10 Dec 2013

Postie+ pins hopes on new lines

7:17 am on 10 December 2013

Loss-making retailer Postie Plus Group is expecting new lines of clothing in its stores to revitalise sales as it seeks to claw back customers.

The group's first quarter sales dropped 14% to $15.9 million compared with the same period a year ago. It recently announced a full year loss and declining sales.

Chief executive Richard Binns said Postie Plus had a new buying team for its clothing ranges and had improved the quality and style of the apparel.

This had contributed to improved sales in the first weeks of the second quarter, and he expected second quarter sales to improve on the first, he said.

"Certainly the Christmas spending is a key factor but we've also put some improvements in place in terms of our marketing."

That included changing its mailer format and the frequency of its mailers, as well as changing its television advertising. All had been put in place in the first quarter and, while it took time to build momentum, Mr Binns was confident the changes were starting to pay off.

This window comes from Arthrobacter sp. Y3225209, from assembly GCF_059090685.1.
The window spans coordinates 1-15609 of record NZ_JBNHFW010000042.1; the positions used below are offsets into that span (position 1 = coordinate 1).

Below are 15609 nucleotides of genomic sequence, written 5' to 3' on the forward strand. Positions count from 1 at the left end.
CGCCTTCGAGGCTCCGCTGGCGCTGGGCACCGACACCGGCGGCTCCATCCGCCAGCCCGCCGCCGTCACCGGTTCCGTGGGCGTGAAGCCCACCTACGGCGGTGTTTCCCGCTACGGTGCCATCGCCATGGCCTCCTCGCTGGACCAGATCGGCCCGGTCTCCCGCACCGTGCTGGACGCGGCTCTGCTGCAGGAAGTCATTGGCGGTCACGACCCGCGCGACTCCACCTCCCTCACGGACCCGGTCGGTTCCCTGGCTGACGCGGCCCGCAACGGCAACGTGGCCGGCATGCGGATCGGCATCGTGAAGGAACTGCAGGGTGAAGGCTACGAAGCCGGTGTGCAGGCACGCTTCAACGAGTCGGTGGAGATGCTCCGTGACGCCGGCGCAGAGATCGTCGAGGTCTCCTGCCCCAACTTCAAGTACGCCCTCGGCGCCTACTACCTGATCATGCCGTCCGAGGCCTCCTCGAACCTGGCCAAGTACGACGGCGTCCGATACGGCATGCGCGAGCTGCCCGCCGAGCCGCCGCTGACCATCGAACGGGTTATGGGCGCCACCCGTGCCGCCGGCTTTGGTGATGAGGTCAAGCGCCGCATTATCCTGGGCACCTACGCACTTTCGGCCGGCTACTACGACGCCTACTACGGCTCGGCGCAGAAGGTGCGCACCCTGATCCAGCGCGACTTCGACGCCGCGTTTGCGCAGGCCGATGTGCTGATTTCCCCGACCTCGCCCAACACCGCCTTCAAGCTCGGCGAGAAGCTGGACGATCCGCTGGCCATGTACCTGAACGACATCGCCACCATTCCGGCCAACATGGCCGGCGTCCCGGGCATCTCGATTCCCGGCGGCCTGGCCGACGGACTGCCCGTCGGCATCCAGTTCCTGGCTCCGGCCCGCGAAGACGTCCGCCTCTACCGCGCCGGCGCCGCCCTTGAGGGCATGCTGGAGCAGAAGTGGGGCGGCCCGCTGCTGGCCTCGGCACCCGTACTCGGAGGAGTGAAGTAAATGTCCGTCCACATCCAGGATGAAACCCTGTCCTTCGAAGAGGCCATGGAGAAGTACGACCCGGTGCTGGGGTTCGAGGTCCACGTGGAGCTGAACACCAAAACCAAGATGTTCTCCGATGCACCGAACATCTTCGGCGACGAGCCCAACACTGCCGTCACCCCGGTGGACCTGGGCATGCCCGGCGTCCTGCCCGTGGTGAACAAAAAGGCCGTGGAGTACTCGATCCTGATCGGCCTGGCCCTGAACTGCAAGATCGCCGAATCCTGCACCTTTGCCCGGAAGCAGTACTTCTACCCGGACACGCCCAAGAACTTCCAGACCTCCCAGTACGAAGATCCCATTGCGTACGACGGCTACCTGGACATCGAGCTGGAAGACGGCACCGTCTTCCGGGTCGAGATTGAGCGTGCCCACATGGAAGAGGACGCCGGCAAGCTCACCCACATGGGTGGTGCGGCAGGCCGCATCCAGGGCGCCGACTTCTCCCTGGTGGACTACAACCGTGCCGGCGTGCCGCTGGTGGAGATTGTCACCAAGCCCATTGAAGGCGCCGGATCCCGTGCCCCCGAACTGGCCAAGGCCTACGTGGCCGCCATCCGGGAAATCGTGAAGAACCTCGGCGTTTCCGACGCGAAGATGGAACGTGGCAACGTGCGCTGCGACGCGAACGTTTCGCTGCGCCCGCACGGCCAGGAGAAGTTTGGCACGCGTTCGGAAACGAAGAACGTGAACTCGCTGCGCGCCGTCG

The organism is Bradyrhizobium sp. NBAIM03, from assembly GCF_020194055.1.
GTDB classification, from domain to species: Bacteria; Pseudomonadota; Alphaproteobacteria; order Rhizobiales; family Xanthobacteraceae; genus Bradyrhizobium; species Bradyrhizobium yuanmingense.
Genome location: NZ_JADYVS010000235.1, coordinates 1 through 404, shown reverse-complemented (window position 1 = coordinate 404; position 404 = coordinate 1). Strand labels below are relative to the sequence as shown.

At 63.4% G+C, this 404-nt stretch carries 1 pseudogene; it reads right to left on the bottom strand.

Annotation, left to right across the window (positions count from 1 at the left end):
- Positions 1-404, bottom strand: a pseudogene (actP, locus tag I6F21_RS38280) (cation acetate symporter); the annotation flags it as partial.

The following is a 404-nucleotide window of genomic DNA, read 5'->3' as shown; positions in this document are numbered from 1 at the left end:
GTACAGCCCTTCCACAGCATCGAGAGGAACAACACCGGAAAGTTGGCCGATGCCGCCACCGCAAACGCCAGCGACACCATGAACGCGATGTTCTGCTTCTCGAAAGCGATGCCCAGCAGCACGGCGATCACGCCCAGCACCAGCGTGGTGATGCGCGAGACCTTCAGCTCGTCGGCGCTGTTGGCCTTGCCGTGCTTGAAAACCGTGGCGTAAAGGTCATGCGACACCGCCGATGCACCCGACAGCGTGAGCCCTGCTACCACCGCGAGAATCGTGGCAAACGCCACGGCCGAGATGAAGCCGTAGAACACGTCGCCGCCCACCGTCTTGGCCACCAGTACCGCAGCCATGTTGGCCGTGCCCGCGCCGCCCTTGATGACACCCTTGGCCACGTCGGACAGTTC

Other changes included having a chief executive, as the company ran had run without one for seven months until Mr Binns started in September.

"I've provided some focus and some leadership for the team and just pulled everybody along in the same direction," he said.

"We've got some fantastic new ranges in place and we're seeing some great reaction from customers to those new ranges, and will just build through the early part of next year, as more and more new product hits into stores."

The group's market value has plunged from $40 million on listing 10 years ago to just $3.4 million, and it has $21.1 million of debt.

It was looking for opportunities to attract capital to the business but Milford Asset Management investment analyst Victoria Harris said retailers with unhealthy bank balances were in a tough position in the current market.

"The could always come to market and get some money off shareholders," she said.

"There's also the possibility of an international retailer buying them out just to get a kind of footprint in New Zealand but they don't have a very strong customer database or store network, so that doesn't look like a viable option."

The group is selling its school uniform operation SchoolTex for $9 million, which it said should bring its debt down to about $12 million.